The public must be confident that when they go to court that they will be treated fairly but this now seems very suspect!

Commemorating the 10th Anniversary of the Publication of the PEP Proposal for Elected Constituency-based Local Government in Barbados

Submitted by David Comissiong

THIS  YEAR — 2017– is the 10th anniversary year of the publication in booklet form of the Peoples Empowerment Party (PEP) proposal for the establishment of an elected SYSTEM  OF  LOCAL  GOVERNMENT based on 30 elected Constituency Councils. When the Democratic Labour Party came to power in 2008 they took hold of the PEP proposal, gutted it of any meaningful content, and proceeded to implement a highly partisan bastardized version of what the PEP had proposed.

I believe that the PEP concept of elected local constituency-based government holds the key to solving many of the problems that are currently plaguing communities all across Barbados.

The PEP booklet entitled BAJANS ! TAKE  BACK  YOUR  GOVERNMENT  is attached hereto.

Reparation Talk With Dr.Pedro Welch and David Comissiong

Dear Brothers and Sisters,
Please see the attached video taped conversation on REPARATIONS between Dr. PEDRO  WELCH, the chairman of the Barbados National Task Force on Reparations, and DAVID  COMISSIONG in his role as host of the University of the West Indies REGION  TALK television programme.

Eye-opening Video Report on VIOLENCE and RACISM in VENEZUELA

Submitted by David Comissiong

“Venezuelan Man Burned Alive

Dear Sir / Madam

Please see:-

(1) The attached eye-opening video report of US journalist Abby Martin about the violence that is currently taking place in Venezuela and who is responsible for it. Ms Martin has just returned to the US from Venezuela where she went into the streets to view the violence first hand and to report on it;

(2) The attached Newspaper report about 21 year old ORLANDO  FIGUERA, a BLACK Venezuelan who — on May 20– was accused of being a Government supporter by a group of “peaceful” Opposition “protesters”, and was brutally beaten, stabbed six times, doused with gasoline, and set on fire. He subsequently died on the 5th of June.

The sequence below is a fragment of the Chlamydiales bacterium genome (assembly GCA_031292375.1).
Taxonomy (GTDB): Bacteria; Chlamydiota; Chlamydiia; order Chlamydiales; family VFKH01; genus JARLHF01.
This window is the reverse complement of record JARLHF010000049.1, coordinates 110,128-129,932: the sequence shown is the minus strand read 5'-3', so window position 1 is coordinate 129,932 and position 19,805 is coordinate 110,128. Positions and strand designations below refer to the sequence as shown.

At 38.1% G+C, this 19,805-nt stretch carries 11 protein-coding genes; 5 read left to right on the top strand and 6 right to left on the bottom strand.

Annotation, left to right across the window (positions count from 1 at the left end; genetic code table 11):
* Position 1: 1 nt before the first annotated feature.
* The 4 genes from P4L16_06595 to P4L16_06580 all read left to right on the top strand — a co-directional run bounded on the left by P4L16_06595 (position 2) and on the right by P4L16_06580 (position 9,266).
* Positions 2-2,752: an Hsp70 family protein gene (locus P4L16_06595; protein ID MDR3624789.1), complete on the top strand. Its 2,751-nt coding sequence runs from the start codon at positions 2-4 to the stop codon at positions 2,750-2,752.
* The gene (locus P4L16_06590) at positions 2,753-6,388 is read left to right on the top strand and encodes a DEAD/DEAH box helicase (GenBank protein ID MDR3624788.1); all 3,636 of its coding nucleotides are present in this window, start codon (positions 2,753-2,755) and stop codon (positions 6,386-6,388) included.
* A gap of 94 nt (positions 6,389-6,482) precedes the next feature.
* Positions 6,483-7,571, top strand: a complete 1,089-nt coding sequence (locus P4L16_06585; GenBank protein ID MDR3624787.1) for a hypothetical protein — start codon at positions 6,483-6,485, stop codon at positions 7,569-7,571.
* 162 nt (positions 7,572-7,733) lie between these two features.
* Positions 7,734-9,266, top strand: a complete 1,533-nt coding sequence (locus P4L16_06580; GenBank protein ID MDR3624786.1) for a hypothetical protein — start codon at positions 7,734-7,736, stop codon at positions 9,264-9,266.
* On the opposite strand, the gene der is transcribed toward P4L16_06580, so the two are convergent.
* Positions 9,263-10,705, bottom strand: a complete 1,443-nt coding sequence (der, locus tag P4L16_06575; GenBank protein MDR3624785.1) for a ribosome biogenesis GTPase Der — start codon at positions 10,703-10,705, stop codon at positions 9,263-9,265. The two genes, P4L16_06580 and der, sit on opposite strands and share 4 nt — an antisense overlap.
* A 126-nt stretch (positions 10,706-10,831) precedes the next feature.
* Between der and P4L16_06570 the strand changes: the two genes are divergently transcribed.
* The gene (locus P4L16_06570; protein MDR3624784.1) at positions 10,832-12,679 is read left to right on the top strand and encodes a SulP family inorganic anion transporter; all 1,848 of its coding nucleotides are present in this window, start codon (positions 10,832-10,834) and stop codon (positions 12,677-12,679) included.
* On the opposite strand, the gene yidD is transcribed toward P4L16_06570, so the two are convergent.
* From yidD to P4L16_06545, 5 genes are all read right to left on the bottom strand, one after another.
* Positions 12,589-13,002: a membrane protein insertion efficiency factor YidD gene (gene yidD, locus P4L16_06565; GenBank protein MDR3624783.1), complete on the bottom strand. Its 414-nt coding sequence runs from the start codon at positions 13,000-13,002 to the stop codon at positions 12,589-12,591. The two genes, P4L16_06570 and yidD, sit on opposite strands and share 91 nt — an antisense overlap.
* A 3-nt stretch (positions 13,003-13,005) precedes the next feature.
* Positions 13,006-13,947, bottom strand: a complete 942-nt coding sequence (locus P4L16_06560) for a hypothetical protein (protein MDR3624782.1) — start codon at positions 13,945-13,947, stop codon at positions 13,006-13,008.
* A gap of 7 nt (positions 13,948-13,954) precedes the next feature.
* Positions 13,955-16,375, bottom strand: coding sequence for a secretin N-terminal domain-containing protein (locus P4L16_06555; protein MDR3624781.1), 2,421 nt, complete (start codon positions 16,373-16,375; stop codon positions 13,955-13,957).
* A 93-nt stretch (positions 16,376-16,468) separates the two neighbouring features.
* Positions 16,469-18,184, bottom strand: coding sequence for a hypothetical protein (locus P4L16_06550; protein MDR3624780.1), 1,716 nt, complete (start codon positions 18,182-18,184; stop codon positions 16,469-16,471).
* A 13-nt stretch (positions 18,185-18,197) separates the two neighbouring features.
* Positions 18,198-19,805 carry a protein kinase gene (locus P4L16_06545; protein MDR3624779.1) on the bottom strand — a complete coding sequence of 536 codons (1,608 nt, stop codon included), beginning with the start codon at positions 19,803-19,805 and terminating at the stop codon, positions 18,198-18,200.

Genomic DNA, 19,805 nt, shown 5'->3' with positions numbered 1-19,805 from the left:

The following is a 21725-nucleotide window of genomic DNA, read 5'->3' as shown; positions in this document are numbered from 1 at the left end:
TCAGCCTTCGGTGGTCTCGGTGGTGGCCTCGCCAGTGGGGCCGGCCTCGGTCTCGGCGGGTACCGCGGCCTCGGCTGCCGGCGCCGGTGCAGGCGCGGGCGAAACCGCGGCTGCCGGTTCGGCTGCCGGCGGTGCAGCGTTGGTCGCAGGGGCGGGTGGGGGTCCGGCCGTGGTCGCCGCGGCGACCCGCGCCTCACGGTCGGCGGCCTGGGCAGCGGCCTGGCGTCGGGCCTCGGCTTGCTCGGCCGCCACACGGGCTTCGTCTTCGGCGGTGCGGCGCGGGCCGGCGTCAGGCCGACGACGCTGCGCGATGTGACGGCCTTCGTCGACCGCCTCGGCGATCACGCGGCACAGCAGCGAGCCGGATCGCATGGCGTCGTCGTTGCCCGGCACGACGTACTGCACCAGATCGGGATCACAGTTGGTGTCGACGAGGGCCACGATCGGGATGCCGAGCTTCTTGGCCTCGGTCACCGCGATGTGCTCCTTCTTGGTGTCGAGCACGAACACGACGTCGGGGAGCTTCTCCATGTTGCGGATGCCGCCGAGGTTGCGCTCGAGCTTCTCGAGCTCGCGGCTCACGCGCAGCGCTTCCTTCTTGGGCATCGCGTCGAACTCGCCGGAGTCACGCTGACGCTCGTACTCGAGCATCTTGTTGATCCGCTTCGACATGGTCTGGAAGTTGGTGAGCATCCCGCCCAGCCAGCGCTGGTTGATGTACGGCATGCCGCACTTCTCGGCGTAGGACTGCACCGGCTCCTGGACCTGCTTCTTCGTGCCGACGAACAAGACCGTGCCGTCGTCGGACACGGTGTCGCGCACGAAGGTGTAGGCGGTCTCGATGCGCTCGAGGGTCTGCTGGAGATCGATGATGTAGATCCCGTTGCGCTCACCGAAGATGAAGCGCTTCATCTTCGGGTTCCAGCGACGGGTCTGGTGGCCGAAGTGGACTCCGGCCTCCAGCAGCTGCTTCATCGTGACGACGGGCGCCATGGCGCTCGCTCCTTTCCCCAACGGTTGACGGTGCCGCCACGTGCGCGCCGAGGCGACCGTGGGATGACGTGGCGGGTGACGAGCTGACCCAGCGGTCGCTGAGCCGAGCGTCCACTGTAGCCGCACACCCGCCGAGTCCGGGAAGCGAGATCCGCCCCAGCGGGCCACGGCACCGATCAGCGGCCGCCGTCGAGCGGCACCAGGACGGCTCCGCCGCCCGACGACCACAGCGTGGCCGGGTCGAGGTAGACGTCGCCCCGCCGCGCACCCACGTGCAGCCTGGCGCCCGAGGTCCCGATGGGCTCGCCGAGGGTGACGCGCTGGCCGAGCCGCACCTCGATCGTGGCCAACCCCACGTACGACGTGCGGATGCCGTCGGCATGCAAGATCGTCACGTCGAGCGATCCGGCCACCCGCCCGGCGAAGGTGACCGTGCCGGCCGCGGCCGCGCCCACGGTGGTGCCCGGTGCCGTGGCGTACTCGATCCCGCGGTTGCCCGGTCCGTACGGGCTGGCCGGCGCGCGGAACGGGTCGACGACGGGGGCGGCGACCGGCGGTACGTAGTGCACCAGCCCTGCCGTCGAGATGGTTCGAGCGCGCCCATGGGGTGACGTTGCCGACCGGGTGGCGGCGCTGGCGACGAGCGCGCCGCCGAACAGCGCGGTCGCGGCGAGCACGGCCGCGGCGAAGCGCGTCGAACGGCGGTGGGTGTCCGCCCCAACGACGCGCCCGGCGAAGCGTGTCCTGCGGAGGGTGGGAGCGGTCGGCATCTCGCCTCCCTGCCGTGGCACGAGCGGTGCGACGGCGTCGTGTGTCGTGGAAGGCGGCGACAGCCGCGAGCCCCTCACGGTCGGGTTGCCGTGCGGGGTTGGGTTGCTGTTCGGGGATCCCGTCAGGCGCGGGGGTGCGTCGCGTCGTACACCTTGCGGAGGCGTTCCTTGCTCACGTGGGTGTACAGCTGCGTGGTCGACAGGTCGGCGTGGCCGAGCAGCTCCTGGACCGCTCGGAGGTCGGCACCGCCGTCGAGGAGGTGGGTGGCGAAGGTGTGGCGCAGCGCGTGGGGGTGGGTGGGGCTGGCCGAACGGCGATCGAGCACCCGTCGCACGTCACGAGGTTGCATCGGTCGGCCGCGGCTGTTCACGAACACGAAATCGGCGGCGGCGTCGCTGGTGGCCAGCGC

Please consider doing more in-depth reporting about what is actually going on in Venezuela, rather than merely accepting the view of main-stream Western news outlets that are being used in a campaign of Psychological Warfare against a Socialist Government that Washington is determined to get rid of.

Please also consider doing at least one major story on the tragic story of our BLACK  BROTHER, Orlando Figuera, whose only “crime” was being BLACK, and being a member of an historically disadvantaged community that has only benefitted from Venezuela’s oil wealth since the Socialist party of Chavez and now Maduro came to power.

Surely, if Trayvon Martin merited our attention (and he most certainly did) young Orlando Figuera merits our attention as well. The racism in Venezuela– firmly entrenched in the elite white private sector establishment– merits our attention and condemnation.



Venezuelan Man Burned Alive Dies as Death Toll Tops 73

By Lucas Koerner

Caracas, June 5, 2017 (venezuelanalysis.com) – A Venezuelan man burned alive by opposition protesters has died of his injuries as anti-government unrest claimed two more lives over the weekend.

Afro-Venezuelan Orlando Figuera died in the hospital on Saturday evening after suffering six knife wounds as well as first and second-degree burns on 54 percent of his body.

On May 20, the 21-year-old was passing through the opposition stronghold of Chacao when he was accused of being a government supporter by masked protesters, who brutally beat him before dousing him in gasoline and setting him on fire.

The death was made by public by the national ombudsman, Tarek William Saab, who called for the “maximum sentence against the lynchers”.

“Orlando Figuera, beaten, stabbed, and burned alive by “protesters”, is the symbol of hate crimes in Venezuela,” the top human rights official declared via Twitter.

Orlando Figuera is set on fire by a group of opposition protesters in Altamira on May 20. (AFP)

In an interview with state broadcaster VTV, Figuera’s mother, Ines Esparragoza blamed opposition leaders for the murder.

“Why does [National Assembly President] Julio Borges allow this? Why does [Miranda Governor] Henrique Capriles allow it? Who do I blame? The opposition, because they are the ones who doused my son in gasoline like an animal,” she stated.

Esparragoza has reported being fired from her job as a domestic worker in a private residence, which she has denounced as a reprisal over the VTV interview.

For its part, the Public Prosecutor’s office (MP) has indicated that investigations into the murder continue and that the alleged perpetrators have been identified.

In addition to Figuera, two more people have died of injures linked to violent protests that have rocked the country for the past two months.

On Friday, Luis Miguel Gutierrez Molina (20) died of a bullet wound he suffered during a protest on May 17 in Merida state. El Universal has reported that the incident took place during clashes between demonstrators and authorities.

The MP has dispatched a state prosecutor to investigate the homicide.

Meanwhile in Lara, another man died in the hospital on Saturday after being shot in the vicinity of a protest on April 11.